After decades of uncertainty, the Apollo 16 S-IVB impact site on the lunar surface has been identified. S-IVBs were portions of the Saturn V rockets that brought astronauts to the moon. The site was identified in imagery from the high-resolution LROC Narrow Angle Camera aboard NASA's Lunar Reconnaissance Orbiter.
Beginning with Apollo 13, the S-IVB rocket stages were deliberately impacted on the lunar surface after they were used. Seismometers placed on the moon by earlier Apollo astronauts measured the energy of these impacts to shed light on the internal lunar structure. Locations of the craters that the boosters left behind were estimated from tracking data collected just prior to the impacts.
Earlier in the LRO mission, the Apollo 13, 14, 15 and 17 impact sites were successfully identified, but Apollo 16's remained elusive. In the case of Apollo 16, radio contact with the booster was lost before the impact, so the location was only poorly known. Positive identification of the Apollo 16 S-IVB site took more time than the other four impact craters because the location ended up differing by about 30 km (about 19 miles) from the Apollo-era tracking estimate. (For comparison, the other four S-IVB craters were all within 7 km -- about four miles -- of their estimated locations.)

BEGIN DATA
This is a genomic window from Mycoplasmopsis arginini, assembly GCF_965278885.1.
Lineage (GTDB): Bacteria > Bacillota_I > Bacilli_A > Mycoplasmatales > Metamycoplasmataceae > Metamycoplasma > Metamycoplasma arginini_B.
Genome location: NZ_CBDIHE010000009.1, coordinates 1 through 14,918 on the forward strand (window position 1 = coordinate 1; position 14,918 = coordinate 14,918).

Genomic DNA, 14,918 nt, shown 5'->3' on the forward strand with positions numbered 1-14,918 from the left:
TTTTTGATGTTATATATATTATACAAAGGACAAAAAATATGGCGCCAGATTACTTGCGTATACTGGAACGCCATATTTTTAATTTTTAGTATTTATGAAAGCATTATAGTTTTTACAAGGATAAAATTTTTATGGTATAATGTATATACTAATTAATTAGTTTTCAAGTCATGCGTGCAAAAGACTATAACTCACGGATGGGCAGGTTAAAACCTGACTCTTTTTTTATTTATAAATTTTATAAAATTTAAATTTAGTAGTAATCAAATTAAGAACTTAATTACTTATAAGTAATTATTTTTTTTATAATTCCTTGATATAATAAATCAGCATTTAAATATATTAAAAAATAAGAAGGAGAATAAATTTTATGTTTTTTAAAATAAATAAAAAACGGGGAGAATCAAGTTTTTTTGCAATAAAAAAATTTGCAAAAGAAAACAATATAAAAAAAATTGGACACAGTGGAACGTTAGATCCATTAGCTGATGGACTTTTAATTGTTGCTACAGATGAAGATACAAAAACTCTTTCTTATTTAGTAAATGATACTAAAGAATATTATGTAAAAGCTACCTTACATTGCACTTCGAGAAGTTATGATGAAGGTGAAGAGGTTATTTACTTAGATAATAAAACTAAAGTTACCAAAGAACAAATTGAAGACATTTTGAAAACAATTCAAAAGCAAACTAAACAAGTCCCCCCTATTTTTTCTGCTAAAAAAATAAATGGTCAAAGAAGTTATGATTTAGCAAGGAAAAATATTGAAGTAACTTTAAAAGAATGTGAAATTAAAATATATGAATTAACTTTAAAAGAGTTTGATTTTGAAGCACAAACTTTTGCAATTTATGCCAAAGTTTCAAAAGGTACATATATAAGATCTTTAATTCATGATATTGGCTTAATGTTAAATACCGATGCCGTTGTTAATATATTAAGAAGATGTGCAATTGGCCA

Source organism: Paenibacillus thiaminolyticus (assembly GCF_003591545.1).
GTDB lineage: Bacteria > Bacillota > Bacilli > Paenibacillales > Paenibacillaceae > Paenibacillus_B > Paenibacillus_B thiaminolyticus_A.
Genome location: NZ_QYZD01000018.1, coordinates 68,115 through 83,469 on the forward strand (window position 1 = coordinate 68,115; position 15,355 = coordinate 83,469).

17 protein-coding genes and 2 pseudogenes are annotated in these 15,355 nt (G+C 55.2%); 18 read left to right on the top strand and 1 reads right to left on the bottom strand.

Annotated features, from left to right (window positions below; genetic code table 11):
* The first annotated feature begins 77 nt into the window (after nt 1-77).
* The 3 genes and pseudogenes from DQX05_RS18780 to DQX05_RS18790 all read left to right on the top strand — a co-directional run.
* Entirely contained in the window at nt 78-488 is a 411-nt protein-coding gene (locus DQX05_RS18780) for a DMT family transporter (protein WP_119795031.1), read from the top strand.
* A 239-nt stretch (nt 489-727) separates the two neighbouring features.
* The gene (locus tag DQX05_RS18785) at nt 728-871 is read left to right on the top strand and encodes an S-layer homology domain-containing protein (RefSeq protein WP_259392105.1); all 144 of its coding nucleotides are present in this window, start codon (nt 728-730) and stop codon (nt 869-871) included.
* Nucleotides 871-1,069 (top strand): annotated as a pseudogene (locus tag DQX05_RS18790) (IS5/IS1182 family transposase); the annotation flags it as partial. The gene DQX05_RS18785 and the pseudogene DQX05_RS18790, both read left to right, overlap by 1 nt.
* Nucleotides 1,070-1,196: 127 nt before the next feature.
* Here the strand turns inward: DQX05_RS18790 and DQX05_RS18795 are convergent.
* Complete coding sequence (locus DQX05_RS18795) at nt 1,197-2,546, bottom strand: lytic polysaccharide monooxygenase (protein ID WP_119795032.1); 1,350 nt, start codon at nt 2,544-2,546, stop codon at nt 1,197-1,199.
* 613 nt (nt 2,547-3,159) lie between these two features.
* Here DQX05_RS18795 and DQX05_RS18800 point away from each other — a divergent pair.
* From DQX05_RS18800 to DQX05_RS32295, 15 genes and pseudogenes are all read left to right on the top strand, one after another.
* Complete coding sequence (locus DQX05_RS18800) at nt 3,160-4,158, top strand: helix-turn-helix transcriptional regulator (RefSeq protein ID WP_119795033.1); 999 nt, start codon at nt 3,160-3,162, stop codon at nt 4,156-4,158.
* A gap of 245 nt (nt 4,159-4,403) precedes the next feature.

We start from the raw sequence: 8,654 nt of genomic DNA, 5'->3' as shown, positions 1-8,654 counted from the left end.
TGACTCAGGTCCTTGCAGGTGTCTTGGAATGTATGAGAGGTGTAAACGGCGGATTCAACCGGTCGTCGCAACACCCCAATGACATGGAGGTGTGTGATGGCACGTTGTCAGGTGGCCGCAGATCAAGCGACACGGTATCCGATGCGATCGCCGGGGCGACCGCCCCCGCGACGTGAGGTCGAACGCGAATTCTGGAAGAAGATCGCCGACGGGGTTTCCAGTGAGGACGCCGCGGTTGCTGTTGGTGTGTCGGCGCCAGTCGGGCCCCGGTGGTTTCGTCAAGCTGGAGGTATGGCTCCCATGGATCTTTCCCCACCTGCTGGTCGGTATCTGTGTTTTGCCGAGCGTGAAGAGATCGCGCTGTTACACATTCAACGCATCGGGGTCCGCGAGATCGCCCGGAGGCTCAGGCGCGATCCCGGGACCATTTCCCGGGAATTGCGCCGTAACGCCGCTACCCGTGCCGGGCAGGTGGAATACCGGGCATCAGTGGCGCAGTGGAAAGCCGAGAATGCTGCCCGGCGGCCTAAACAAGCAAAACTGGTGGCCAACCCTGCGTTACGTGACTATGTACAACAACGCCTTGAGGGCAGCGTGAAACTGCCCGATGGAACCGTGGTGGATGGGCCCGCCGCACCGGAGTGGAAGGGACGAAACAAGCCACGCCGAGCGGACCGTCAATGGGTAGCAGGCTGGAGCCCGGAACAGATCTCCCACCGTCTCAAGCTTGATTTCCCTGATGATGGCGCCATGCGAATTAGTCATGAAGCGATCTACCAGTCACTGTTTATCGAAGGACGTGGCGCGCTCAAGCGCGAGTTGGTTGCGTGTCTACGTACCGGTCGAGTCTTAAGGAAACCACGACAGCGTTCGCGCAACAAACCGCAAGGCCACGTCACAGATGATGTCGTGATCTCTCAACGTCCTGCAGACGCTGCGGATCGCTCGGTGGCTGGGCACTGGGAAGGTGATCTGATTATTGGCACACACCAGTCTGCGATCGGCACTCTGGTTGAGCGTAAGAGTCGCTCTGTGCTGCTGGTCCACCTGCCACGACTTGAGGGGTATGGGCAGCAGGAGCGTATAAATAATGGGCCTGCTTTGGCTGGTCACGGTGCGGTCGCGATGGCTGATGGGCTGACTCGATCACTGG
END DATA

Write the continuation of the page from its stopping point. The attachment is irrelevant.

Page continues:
Apollo 16's S-IVB stage is on Mare Insularum, about 160 miles southwest of Copernicus Crater (more precisely: 1.921 degrees north, 335.377 degrees east, minus 1,104 meters elevation).
Launched on June 18, 2009, LRO has collected a treasure trove of data with its seven powerful instruments, making an invaluable contribution to our knowledge about the moon. LRO is managed by NASA's Goddard Space Flight Center in Greenbelt, Maryland, for the Science Mission Directorate at NASA Headquarters in Washington.